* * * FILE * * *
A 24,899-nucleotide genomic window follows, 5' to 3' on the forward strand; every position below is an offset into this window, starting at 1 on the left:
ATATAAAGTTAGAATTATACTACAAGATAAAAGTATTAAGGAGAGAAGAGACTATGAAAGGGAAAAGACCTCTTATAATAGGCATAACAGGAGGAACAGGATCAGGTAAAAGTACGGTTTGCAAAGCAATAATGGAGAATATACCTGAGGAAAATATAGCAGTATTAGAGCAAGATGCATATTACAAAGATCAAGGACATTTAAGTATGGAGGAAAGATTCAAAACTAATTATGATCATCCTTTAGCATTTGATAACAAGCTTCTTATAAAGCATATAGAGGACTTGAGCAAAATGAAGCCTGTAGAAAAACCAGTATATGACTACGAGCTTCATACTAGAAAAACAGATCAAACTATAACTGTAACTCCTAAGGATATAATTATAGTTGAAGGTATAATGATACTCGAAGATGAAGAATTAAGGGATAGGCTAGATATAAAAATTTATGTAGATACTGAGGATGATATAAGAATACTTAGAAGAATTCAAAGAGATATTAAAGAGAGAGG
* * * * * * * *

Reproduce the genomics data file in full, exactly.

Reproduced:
A 24,899-nucleotide genomic window follows, 5' to 3' on the forward strand; every position below is an offset into this window, starting at 1 on the left:
ATATAAAGTTAGAATTATACTACAAGATAAAAGTATTAAGGAGAGAAGAGACTATGAAAGGGAAAAGACCTCTTATAATAGGCATAACAGGAGGAACAGGATCAGGTAAAAGTACGGTTTGCAAAGCAATAATGGAGAATATACCTGAGGAAAATATAGCAGTATTAGAGCAAGATGCATATTACAAAGATCAAGGACATTTAAGTATGGAGGAAAGATTCAAAACTAATTATGATCATCCTTTAGCATTTGATAACAAGCTTCTTATAAAGCATATAGAGGACTTGAGCAAAATGAAGCCTGTAGAAAAACCAGTATATGACTACGAGCTTCATACTAGAAAAACAGATCAAACTATAACTGTAACTCCTAAGGATATAATTATAGTTGAAGGTATAATGATACTCGAAGATGAAGAATTAAGGGATAGGCTAGATATAAAAATTTATGTAGATACTGAGGATGATATAAGAATACTTAGAAGAATTCAAAGAGATATTAAAGAGAGAGG